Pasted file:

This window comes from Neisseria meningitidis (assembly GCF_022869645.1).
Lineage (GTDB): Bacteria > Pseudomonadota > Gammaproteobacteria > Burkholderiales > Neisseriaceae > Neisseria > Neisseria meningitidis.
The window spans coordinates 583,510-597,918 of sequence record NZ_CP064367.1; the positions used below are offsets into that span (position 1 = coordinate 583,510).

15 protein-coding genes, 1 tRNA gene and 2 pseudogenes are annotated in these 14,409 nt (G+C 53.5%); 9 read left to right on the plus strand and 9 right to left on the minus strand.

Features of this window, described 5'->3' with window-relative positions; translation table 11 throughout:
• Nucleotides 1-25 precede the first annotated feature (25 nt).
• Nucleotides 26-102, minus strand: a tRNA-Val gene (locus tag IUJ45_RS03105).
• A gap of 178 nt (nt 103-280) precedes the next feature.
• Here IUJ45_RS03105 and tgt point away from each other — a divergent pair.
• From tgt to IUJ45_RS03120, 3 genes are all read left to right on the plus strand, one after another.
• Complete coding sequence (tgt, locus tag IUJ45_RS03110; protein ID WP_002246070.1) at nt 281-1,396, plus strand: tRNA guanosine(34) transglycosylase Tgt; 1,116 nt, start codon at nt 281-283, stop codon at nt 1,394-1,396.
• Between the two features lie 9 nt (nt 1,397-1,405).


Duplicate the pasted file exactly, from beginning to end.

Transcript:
This window comes from Neisseria meningitidis (assembly GCF_022869645.1).
Lineage (GTDB): Bacteria > Pseudomonadota > Gammaproteobacteria > Burkholderiales > Neisseriaceae > Neisseria > Neisseria meningitidis.
The window spans coordinates 583,510-597,918 of sequence record NZ_CP064367.1; the positions used below are offsets into that span (position 1 = coordinate 583,510).

15 protein-coding genes, 1 tRNA gene and 2 pseudogenes are annotated in these 14,409 nt (G+C 53.5%); 9 read left to right on the plus strand and 9 right to left on the minus strand.

Features of this window, described 5'->3' with window-relative positions; translation table 11 throughout:
• Nucleotides 1-25 precede the first annotated feature (25 nt).
• Nucleotides 26-102, minus strand: a tRNA-Val gene (locus tag IUJ45_RS03105).
• A gap of 178 nt (nt 103-280) precedes the next feature.
• Here IUJ45_RS03105 and tgt point away from each other — a divergent pair.
• From tgt to IUJ45_RS03120, 3 genes are all read left to right on the plus strand, one after another.
• Complete coding sequence (tgt, locus tag IUJ45_RS03110; protein ID WP_002246070.1) at nt 281-1,396, plus strand: tRNA guanosine(34) transglycosylase Tgt; 1,116 nt, start codon at nt 281-283, stop codon at nt 1,394-1,396.
• Between the two features lie 9 nt (nt 1,397-1,405).